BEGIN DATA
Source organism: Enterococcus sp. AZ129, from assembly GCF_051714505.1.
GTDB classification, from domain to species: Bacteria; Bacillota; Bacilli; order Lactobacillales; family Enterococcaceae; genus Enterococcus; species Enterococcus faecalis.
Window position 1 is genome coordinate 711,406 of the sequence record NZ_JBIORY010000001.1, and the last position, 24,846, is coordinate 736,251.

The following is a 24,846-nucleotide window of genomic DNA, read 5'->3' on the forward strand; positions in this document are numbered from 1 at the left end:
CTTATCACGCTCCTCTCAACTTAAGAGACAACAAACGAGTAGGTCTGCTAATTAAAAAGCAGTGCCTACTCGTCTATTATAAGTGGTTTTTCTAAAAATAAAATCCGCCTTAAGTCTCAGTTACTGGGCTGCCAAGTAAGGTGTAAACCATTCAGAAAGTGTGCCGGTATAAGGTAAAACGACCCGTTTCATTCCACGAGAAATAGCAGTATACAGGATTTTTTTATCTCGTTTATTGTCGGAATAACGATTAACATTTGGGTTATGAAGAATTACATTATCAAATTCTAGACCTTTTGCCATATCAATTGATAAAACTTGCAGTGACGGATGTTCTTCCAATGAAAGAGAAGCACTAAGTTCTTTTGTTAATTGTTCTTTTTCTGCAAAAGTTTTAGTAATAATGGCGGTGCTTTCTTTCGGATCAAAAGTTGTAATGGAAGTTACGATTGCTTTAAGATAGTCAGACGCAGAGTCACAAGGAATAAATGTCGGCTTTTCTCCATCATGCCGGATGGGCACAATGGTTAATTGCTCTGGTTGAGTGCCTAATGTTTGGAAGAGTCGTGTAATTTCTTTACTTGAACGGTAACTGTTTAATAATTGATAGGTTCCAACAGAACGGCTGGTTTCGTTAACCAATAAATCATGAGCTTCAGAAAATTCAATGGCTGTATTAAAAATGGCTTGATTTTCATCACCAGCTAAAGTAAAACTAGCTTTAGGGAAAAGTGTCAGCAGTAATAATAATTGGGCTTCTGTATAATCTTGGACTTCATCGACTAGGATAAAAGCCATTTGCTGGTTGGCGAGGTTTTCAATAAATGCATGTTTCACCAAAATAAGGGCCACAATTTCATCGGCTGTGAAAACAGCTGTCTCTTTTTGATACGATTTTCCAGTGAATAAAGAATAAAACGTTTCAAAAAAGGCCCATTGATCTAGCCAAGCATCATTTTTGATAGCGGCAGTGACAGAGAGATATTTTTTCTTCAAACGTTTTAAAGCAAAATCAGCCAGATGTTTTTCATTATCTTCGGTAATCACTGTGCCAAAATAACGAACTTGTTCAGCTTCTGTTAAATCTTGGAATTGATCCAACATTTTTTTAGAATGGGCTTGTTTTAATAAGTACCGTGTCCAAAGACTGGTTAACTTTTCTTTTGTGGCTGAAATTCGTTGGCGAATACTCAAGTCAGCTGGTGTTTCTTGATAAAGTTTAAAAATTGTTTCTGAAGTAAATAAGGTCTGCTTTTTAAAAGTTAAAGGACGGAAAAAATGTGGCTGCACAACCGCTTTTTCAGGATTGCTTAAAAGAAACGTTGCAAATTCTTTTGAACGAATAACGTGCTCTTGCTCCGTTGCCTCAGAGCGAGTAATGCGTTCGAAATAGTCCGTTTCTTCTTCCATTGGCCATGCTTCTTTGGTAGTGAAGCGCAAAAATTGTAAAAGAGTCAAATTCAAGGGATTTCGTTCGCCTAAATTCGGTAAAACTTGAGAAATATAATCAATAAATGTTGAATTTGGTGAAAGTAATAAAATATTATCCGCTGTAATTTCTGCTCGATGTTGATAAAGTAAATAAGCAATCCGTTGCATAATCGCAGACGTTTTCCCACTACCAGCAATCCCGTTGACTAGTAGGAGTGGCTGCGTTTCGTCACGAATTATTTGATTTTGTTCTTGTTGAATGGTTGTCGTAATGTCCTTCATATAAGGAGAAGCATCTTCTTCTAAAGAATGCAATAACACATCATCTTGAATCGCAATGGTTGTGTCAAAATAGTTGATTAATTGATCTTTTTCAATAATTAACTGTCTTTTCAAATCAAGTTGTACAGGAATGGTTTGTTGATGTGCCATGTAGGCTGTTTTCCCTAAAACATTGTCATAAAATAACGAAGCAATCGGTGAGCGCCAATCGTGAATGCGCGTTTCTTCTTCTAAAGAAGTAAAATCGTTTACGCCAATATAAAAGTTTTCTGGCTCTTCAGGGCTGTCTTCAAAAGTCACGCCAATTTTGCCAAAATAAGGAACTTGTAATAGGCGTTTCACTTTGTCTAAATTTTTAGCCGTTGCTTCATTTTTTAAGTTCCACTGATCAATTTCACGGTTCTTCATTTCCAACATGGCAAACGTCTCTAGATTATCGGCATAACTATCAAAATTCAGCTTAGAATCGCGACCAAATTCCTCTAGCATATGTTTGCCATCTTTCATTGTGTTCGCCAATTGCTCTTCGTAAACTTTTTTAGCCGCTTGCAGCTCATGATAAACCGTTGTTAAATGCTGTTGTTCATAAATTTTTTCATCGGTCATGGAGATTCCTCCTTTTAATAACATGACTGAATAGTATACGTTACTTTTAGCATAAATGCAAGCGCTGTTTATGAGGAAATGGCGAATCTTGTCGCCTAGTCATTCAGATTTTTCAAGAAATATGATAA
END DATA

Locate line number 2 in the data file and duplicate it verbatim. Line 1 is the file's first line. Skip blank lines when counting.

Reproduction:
GTDB classification, from domain to species: Bacteria; Bacillota; Bacilli; order Lactobacillales; family Enterococcaceae; genus Enterococcus; species Enterococcus faecalis.